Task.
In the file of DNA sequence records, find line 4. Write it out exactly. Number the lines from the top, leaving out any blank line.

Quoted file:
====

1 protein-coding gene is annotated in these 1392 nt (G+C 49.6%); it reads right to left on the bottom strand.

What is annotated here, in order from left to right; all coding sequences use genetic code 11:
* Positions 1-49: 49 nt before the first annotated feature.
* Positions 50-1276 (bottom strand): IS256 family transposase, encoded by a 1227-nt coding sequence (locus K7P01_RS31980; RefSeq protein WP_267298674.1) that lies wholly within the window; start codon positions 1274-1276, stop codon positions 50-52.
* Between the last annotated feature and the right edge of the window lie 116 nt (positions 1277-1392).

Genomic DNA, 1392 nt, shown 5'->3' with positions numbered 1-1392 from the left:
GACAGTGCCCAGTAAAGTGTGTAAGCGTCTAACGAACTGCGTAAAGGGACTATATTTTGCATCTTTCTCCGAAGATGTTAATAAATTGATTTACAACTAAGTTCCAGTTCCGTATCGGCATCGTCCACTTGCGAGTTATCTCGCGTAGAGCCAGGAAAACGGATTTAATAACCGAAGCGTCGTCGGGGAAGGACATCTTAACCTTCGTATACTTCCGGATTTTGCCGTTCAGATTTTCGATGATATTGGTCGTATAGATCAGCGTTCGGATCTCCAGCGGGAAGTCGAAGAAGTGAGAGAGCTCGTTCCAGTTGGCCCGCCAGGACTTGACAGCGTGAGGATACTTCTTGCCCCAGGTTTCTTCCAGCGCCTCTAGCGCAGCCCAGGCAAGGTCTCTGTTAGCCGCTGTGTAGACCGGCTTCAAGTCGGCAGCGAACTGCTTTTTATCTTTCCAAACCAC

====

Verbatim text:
* Positions 50-1276 (bottom strand): IS256 family transposase, encoded by a 1227-nt coding sequence (locus K7P01_RS31980; RefSeq protein WP_267298674.1) that lies wholly within the window; start codon positions 1274-1276, stop codon positions 50-52.